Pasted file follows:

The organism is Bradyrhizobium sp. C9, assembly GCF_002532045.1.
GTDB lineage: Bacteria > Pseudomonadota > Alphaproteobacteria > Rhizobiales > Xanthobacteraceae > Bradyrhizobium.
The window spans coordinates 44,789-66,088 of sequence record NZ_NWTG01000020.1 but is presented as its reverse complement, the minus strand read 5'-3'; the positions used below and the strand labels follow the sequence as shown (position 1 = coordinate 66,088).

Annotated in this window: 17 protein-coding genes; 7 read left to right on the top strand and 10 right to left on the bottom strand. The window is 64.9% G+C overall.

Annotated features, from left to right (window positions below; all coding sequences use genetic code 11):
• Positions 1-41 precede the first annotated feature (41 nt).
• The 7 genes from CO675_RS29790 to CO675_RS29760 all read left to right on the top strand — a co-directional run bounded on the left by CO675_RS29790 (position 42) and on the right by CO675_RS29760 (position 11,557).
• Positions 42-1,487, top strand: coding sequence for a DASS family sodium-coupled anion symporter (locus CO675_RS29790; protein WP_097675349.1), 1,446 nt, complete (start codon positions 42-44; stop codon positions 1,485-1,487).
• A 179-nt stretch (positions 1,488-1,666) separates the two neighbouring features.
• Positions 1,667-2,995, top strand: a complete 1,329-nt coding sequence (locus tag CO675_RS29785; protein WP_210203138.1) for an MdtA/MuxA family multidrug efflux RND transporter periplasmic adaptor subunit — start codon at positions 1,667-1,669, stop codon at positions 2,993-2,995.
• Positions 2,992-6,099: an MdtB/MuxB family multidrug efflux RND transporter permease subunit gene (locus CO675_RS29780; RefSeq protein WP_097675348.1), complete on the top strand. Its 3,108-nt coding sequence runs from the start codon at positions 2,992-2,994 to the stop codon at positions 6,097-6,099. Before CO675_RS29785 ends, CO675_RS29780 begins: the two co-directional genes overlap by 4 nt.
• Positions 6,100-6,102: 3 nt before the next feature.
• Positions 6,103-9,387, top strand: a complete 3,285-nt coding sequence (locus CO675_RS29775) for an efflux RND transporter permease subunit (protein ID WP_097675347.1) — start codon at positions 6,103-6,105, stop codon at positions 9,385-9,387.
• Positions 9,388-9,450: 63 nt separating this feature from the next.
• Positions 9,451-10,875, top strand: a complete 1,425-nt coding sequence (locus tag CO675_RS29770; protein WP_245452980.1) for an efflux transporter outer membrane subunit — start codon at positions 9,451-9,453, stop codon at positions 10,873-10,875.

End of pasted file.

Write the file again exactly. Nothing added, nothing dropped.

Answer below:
The organism is Bradyrhizobium sp. C9, assembly GCF_002532045.1.
GTDB lineage: Bacteria > Pseudomonadota > Alphaproteobacteria > Rhizobiales > Xanthobacteraceae > Bradyrhizobium.
The window spans coordinates 44,789-66,088 of sequence record NZ_NWTG01000020.1 but is presented as its reverse complement, the minus strand read 5'-3'; the positions used below and the strand labels follow the sequence as shown (position 1 = coordinate 66,088).

Annotated in this window: 17 protein-coding genes; 7 read left to right on the top strand and 10 right to left on the bottom strand. The window is 64.9% G+C overall.

Annotated features, from left to right (window positions below; all coding sequences use genetic code 11):
• Positions 1-41 precede the first annotated feature (41 nt).
• The 7 genes from CO675_RS29790 to CO675_RS29760 all read left to right on the top strand — a co-directional run bounded on the left by CO675_RS29790 (position 42) and on the right by CO675_RS29760 (position 11,557).
• Positions 42-1,487, top strand: coding sequence for a DASS family sodium-coupled anion symporter (locus CO675_RS29790; protein WP_097675349.1), 1,446 nt, complete (start codon positions 42-44; stop codon positions 1,485-1,487).
• A 179-nt stretch (positions 1,488-1,666) separates the two neighbouring features.
• Positions 1,667-2,995, top strand: a complete 1,329-nt coding sequence (locus tag CO675_RS29785; protein WP_210203138.1) for an MdtA/MuxA family multidrug efflux RND transporter periplasmic adaptor subunit — start codon at positions 1,667-1,669, stop codon at positions 2,993-2,995.
• Positions 2,992-6,099: an MdtB/MuxB family multidrug efflux RND transporter permease subunit gene (locus CO675_RS29780; RefSeq protein WP_097675348.1), complete on the top strand. Its 3,108-nt coding sequence runs from the start codon at positions 2,992-2,994 to the stop codon at positions 6,097-6,099. Before CO675_RS29785 ends, CO675_RS29780 begins: the two co-directional genes overlap by 4 nt.
• Positions 6,100-6,102: 3 nt before the next feature.
• Positions 6,103-9,387, top strand: a complete 3,285-nt coding sequence (locus CO675_RS29775) for an efflux RND transporter permease subunit (protein ID WP_097675347.1) — start codon at positions 6,103-6,105, stop codon at positions 9,385-9,387.
• Positions 9,388-9,450: 63 nt separating this feature from the next.
• Positions 9,451-10,875, top strand: a complete 1,425-nt coding sequence (locus tag CO675_RS29770; protein WP_245452980.1) for an efflux transporter outer membrane subunit — start codon at positions 9,451-9,453, stop codon at positions 10,873-10,875.